As an alternative to deriving the topic of a message from its text, the system can also include topic selection by user entry. One convenient mode of providing this functionality is through a pull down list or topic entry field that the user uses to supply a topic. If desired, speech input can be used to supply the topic.
Based upon the entered topic, a language module retrieval section 54 initiates a cellular connection via the cellular transmitter 22a to access a language model Internet server 56 and provide a request for a language model related to the identified topic. The language model Internet server 56 includes language models (LM1-LMn) which can be categorized by topic. In addition, the language model Internet server is also provided with a language model processor 58 which is capable of generating language models for topics which are not prestored. The language model processor 58 can also access the user's own prior sent and/or received e-mail messages as part of a database for generating a language model. Since the amount of processing resources required for generating a language model is generally more than available in a personal digital assistant, the use of the server solves this problem.
A major source of information for speech recognition is the language model which is utilized to introduce constraints to limit the number of sequences which are actually considered during the recognition process. Several types of language models have been used in speech recognition software with an emphasis on purely statistical and purely syntactical models. The goal of a language model is to predict words in a given context. The use of language models is discussed in the book ROBUSTNESS IN AUTOMATIC SPEECH RECOGNITION FUNDAMENTALS AND APPLICATION, by Jean-Claude Junqua and Jean-Paul Haton (chapter 11.4, p. 356-360)© 1996 which is herein incorporated by reference. In addition, U.S. Pat. No. 5,444,617 to Merialdo, entitled METHOD AND APPARATUS FOR ADAPTIVELY GENERATING FIELD OF APPLICATION DEPENDANT LANGUAGE MODELS FOR USE IN INTELLIGENT SYSTEMS, and U.S. Pat. No. 6,188,976 to Ramaswamy et al, entitled APPARATUS AND METHOD FOR BUILDING DOMAIN-SPECIFIC LANGUAGE MODELS (each of which is herein incorporated by reference) each disclose language modeling processors for generating focused language models for speech recognition systems.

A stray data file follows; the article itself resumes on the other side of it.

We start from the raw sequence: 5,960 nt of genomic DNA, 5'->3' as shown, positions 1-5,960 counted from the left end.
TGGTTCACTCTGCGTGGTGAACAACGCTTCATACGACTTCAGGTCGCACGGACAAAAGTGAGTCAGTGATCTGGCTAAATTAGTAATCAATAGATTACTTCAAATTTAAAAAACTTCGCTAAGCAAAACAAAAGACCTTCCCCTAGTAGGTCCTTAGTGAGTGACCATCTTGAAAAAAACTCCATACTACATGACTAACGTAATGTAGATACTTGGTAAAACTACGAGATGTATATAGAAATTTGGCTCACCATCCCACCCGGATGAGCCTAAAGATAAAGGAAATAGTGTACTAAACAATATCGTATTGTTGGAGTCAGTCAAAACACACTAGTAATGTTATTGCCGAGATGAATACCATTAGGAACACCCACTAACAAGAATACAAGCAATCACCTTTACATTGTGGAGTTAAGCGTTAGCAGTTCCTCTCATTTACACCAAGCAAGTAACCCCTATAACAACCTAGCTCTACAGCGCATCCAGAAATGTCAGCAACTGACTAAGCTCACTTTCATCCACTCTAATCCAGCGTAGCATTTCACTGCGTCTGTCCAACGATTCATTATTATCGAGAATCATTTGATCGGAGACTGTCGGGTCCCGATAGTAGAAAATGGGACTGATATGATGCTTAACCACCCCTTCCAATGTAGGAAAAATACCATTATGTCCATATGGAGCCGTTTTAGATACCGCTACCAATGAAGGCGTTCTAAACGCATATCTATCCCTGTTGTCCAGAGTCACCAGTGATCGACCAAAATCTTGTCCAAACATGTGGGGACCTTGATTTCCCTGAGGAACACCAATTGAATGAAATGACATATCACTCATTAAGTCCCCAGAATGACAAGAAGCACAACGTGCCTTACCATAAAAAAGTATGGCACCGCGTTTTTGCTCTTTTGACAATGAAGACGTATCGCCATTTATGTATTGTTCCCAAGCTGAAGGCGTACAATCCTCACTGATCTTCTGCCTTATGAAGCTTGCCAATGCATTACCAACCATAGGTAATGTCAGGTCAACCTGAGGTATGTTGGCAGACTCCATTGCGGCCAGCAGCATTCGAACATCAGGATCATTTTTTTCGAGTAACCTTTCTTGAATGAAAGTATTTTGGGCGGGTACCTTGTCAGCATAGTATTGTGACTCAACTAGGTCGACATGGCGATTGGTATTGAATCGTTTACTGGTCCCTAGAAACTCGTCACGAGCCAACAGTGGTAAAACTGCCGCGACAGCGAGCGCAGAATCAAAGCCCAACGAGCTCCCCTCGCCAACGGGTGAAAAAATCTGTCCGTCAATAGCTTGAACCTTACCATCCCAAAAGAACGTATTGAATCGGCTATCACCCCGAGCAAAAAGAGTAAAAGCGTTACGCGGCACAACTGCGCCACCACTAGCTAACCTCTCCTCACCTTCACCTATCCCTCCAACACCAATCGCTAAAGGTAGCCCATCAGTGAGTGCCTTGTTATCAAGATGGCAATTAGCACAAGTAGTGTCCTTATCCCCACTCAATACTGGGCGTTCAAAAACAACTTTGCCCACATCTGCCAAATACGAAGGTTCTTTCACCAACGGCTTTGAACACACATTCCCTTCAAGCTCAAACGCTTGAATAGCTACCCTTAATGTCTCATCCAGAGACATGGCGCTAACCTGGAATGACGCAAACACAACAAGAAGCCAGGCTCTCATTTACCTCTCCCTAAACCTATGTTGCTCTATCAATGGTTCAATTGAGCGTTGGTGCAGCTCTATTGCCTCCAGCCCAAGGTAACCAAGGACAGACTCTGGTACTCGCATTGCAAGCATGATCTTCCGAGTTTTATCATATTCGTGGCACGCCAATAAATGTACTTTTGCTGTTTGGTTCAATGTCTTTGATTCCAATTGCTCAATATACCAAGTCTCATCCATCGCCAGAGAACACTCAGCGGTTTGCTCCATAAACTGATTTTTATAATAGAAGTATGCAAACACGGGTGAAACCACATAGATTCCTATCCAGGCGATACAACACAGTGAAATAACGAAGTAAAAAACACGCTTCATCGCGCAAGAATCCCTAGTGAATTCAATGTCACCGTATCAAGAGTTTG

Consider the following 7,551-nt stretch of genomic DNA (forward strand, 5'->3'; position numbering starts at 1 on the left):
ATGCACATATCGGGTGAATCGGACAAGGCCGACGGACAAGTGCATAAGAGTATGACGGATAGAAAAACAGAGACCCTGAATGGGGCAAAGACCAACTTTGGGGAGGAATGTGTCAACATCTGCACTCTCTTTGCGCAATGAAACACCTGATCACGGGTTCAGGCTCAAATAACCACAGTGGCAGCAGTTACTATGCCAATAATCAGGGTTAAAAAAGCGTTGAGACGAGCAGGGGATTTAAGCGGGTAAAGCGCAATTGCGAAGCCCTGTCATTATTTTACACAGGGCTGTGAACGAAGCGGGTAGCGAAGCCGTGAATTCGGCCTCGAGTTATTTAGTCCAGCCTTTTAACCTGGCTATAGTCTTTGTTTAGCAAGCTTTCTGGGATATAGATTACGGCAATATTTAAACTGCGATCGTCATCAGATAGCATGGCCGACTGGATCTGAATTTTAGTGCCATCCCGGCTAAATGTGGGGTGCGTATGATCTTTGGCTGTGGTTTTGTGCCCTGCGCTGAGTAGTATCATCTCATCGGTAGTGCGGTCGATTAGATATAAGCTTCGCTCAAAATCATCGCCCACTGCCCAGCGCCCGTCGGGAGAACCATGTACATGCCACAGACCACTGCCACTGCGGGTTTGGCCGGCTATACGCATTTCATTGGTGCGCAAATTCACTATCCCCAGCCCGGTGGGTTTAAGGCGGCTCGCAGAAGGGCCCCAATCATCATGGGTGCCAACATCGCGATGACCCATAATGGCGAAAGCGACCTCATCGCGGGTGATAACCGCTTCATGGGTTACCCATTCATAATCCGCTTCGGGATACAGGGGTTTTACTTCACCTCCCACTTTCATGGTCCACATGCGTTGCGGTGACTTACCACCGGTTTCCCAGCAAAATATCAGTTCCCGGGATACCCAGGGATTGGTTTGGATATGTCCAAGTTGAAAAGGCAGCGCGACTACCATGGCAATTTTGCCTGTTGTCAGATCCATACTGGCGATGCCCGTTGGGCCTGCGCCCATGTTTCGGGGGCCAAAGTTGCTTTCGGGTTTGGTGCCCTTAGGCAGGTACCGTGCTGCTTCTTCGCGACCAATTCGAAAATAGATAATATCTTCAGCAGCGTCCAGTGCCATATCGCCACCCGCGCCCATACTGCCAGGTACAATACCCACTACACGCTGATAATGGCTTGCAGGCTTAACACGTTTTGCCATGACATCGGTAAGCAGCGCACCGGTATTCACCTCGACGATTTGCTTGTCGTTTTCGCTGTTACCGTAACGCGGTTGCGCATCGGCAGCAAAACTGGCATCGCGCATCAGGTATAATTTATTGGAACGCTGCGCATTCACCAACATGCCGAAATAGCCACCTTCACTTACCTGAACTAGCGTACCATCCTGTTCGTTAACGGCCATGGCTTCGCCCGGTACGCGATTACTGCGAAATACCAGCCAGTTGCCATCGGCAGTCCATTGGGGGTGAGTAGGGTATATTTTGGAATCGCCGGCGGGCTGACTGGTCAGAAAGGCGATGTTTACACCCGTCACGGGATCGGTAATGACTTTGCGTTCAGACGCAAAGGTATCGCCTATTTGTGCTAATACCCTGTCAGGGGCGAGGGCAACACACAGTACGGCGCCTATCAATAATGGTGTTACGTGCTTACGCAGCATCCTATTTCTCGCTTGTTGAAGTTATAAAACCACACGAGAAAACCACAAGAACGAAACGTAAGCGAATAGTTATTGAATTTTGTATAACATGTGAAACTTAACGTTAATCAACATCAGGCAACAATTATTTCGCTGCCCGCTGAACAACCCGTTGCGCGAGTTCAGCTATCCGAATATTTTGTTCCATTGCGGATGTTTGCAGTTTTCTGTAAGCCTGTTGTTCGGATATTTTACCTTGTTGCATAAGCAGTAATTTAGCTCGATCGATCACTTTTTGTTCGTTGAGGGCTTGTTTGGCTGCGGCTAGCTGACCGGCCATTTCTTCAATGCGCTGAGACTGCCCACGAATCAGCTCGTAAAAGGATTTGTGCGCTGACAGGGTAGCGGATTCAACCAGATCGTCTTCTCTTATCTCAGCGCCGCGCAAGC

Once a focused language model file is retrieved by the language model retrieval section 54, the focused language model is provided to a voice recognizer section 60 of the e-mail message module 50. Once provided with the focused language model file, the voice recognition section 60 is utilized to convert a voice message, that is input by the user, to text. The voice message that is input by the user is input via the microphone 24 mounted on the housing of the personal digital assistant 10. The recorded speech message is processed by a transducer and is provided to the computer system 18 via the input/output section 36 and can be stored in RAM 34 until processed by the voice recognizer section 60 of the e-mail message module 50. The voice recognizer section 60 can utilize known voice recognition software for converting the input speech to text utilizing the retrieved focused language model as is known in the art.
Once the voice message is converted to text, a text summarizer section 62 can be implemented for summarizing the converted text in order to reduce the amount of text that is to be displayed on the display screen 14 of the personal digital assistant 10. Because the display screen 14 is relatively small, the text summarizer section 62 allows the processor 18 to reduce the size of the text message. Such a text summarizing system is currently utilized as a tool bar selection as AutoSummarize in MICROSOFT WORD which allows a user to automatically summarize the key points in the text of a document. Once the e-mail message has been generated by the template section 52, including the address, topic, and text message (converted from speech input), a user interface section 64 can be employed to allow the user to edit the text message. The text editing functions can include, but are not limited to, adding or deleting text, punctuation, cut, copy, paste, and selecting additional auto-summarizing options to allow the user to either further summarize the text message or unsummarize the message. Once the e-mail message is complete, a transmission section 66 of the e-mail message module 50 can be utilized to transmit the e-mail message over a cellular connection to an Internet e-mail server 68 which then transmits the e-mail message to the receiver's e-mail server based upon the address from the e-mail template.